Grateful Uecker released from hospital
Brewers broadcaster recuperating after heart surgery
LOS ANGELES -- Brewers broadcaster Bob Uecker expressed thanks to his fans and his doctors after being released from Milwaukee's Froedtert Hospital on Thursday, six days after heart surgery."I am extremely grateful for the well wishes from Brewers fans, friends and associates, as their support has been a great comfort to me and my family," Uecker said in a statement. "I also want to thank the doctors and staff at Froedtert for the extraordinary care that they have provided, and I believe their standard of care for all patients is unmatched. I am encouraged that the recovery process is going very well and I look forward to a return to the broadcast booth later this summer." The procedure, during which Uecker's aortic valve, aortic root and part of his ascending aorta were removed, was deemed a success by surgeon Alfred C. Nicolosi. All told, the surgery lasted six hours.
Uecker's six-day hospital stay following the surgery falls right into the doctors' initial time line, which slated him for a five-to-seven-day hospital stay. Following the surgery, doctors said Uecker's full recovery could take 10 to 12 weeks.The veteran broadcaster also underwent heart surgery in 1991 and made a full recovery in five weeks.
Brewers' Gomez to get MRI on shoulder
LOS ANGELES -- Banged-up Brewers outfielder Carlos Gomez will undergo an MRI scan on Friday morning in Phoenix to determine the extent of his left shoulder injury.Gomez was out of the starting lineup on Thursday, a day after he hurt his right hand and his left shoulder diving safely back to second base in the eighth inning of the Brewers' second straight win over the Dodgers. He remained in the game for the rest of that inning but was replaced by a pinch-hitter in the ninth. By Thursday afternoon, his hand was fine. But Gomez's left arm hung limp next to his body. "It feels a little better but still sore," Gomez said. "I don't know exactly what's wrong with my shoulder, but hopefully [on Friday] I'm going to find out." The Brewers delayed the test because their year-round training facility is in Phoenix and Gomez can see the team's doctor there. He will see Brewers consulting doctor Evan Lederman, whose office and MRI facility is near the team hotel. Asked whether the pain was in the front or the back of his shoulder, Gomez said, "The whole shoulder." He's already had one MRI scan on this road trip, last weekend in San Diego to determine the severity of a sore left knee. That ailment has been with him since Spring Training, but Gomez aggravated it trying to beat out a bunt on Friday and missed the team's final two games against the Padres. "It happens," Gomez shrugged. "It's frustrating, but I'm not going to be negative. I'm always positive. You feel bad, but you can't do anything about it."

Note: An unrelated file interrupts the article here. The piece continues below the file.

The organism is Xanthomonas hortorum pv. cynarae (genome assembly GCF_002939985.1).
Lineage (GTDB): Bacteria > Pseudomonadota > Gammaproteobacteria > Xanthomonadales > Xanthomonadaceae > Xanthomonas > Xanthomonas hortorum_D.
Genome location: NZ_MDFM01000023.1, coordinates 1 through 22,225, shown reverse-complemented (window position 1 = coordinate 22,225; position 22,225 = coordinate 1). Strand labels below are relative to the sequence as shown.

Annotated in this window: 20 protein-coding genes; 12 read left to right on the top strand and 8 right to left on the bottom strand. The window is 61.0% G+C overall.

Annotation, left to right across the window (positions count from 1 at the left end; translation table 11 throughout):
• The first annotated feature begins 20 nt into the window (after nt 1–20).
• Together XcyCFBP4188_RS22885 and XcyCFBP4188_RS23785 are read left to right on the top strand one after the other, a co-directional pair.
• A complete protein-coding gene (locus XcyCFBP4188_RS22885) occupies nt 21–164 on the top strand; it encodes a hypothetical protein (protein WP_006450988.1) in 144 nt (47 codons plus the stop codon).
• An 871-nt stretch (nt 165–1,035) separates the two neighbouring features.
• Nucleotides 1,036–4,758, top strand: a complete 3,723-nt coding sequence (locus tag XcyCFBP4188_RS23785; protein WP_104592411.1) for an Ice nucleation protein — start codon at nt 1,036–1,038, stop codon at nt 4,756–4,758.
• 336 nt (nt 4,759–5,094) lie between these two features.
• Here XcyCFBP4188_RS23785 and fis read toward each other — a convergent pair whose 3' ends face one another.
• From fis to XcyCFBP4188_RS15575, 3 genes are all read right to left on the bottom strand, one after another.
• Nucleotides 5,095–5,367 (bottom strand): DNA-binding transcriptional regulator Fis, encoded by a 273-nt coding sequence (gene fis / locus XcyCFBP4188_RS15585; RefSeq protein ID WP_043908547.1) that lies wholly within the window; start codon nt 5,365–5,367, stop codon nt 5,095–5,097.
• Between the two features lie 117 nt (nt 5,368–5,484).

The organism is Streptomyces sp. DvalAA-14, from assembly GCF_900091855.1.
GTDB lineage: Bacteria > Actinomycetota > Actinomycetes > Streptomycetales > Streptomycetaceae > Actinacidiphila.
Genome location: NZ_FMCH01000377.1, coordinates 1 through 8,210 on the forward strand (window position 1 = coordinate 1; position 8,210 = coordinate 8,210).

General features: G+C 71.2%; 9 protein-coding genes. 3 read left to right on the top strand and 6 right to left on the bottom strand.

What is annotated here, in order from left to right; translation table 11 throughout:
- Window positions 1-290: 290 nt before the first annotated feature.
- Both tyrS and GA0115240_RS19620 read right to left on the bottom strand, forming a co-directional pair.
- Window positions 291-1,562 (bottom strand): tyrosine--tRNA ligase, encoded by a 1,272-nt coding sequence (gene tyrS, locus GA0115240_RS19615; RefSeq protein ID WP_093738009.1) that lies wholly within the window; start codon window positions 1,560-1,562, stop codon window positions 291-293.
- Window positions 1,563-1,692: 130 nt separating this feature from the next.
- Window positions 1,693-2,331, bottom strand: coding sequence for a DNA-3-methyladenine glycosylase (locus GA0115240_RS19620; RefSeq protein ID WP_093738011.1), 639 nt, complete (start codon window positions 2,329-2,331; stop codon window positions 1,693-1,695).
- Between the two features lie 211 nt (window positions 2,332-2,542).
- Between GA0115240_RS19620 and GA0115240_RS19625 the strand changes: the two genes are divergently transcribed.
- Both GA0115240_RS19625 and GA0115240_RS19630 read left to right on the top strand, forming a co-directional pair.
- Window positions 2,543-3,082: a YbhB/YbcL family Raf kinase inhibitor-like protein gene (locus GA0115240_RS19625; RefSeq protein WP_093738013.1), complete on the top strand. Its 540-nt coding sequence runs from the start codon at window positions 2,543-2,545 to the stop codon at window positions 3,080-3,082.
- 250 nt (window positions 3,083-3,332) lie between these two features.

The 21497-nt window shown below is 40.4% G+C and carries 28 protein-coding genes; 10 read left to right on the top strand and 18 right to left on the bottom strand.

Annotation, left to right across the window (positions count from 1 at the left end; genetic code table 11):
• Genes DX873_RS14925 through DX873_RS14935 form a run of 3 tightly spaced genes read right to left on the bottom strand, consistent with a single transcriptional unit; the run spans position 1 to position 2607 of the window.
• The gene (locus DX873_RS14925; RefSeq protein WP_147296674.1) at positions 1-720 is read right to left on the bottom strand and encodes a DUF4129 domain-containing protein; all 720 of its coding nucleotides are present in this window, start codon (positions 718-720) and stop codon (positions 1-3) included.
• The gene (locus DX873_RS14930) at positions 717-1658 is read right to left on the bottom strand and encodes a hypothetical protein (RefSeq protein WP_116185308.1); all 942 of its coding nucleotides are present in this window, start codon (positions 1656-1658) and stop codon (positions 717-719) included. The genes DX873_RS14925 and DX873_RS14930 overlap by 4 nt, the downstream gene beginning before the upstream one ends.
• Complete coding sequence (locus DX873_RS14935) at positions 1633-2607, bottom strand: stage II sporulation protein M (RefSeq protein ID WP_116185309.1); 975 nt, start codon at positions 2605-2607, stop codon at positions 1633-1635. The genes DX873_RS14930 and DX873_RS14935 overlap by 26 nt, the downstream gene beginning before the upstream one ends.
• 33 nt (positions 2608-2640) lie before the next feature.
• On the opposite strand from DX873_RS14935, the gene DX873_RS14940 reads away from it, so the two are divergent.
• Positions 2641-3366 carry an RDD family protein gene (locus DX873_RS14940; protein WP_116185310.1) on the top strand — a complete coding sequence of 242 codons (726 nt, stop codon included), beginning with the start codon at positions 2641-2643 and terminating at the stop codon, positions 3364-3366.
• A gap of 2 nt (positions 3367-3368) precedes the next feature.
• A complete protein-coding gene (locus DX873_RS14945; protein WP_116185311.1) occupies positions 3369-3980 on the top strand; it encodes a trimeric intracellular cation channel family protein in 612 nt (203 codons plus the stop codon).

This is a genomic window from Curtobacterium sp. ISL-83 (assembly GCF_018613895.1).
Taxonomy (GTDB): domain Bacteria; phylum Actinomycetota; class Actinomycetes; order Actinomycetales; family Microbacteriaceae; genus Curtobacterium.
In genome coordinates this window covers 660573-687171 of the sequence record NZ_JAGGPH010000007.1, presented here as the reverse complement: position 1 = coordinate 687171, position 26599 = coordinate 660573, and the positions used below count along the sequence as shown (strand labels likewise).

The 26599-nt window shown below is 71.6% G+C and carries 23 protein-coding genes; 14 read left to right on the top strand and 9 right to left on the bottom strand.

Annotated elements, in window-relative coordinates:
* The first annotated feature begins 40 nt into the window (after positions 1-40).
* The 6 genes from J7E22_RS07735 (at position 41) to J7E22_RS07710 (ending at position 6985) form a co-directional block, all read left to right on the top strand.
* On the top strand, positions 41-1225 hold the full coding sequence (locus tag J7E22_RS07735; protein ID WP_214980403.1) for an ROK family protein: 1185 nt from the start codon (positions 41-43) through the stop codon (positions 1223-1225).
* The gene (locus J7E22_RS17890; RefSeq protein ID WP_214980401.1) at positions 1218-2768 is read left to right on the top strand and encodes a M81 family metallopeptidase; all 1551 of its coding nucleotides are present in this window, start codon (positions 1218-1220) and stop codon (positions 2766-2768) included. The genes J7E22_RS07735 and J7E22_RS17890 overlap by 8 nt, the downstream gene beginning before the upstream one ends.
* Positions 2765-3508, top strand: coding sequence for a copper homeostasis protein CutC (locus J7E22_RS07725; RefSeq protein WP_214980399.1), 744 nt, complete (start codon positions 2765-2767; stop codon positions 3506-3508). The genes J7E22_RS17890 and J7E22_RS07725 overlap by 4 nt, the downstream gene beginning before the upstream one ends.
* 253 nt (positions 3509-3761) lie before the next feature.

First win long time coming for Davis
LOS ANGELES -- Brewers left-hander Doug Davis is understandably relieved to have win No. 1 in the books. He was 0-3 with an 8.87 ERA in five starts before beating the Dodgers on Wednesday night with 5 1/3 effective innings."It feels good to be on the board, for sure, and to get the first one out of the way after six starts," Davis said. "Hopefully it starts something." If only he could get those soft hits to stop falling. Davis surrendered another slew of them on Wednesday, including James Loney's two-out, RBI single in the first inning that dropped only a few feet in front of left fielder Ryan Braun. Had Braun not been playing so deep, it might have been an inning-ending out. It was the same story six days earlier in San Diego, where Davis was tagged for five earned runs on eight hits, all singles. "I didn't do anything different [against the Dodgers], honestly," Davis said. "I don't feel like I pitched any better." The results were certainly better. "The biggest thing is that I had strike one a lot," Davis said. "They've seen me a lot over the past few years [Davis spent the previous three seasons in the National League West with the D-backs], so I couldn't afford to fall behind. The cutter was good, and the curveball. I had those two pitches working for me, and I was able to use the fastball to set them up." At some point, those bloop hits could begin turning into outs. Opponents are batting .452 against Davis on balls in play this season; the Major League average is in the neighborhood of .300.
The Brewers will likely get a visit in Phoenix this weekend from reliever David Riske, who has been working back from Tommy John surgery at the team's year-round facility there. Riske has already made a series of appearances in extended spring training games, including an outing on Thursday. The Brewers would love to get some production this season from the right-hander, who is earning $4.5 million in the final year of a three-year contract. ... There is still time to vote for outfielder Ryan Braun in MLB.com's Clutch Performer of the Month award, presented by Pepsi. Braun batted a whopping .478 with runners in scoring position in April. ... The Brewers are 23-20 all-time in Phoenix, the only National League city in which they own a winning record as a visitor.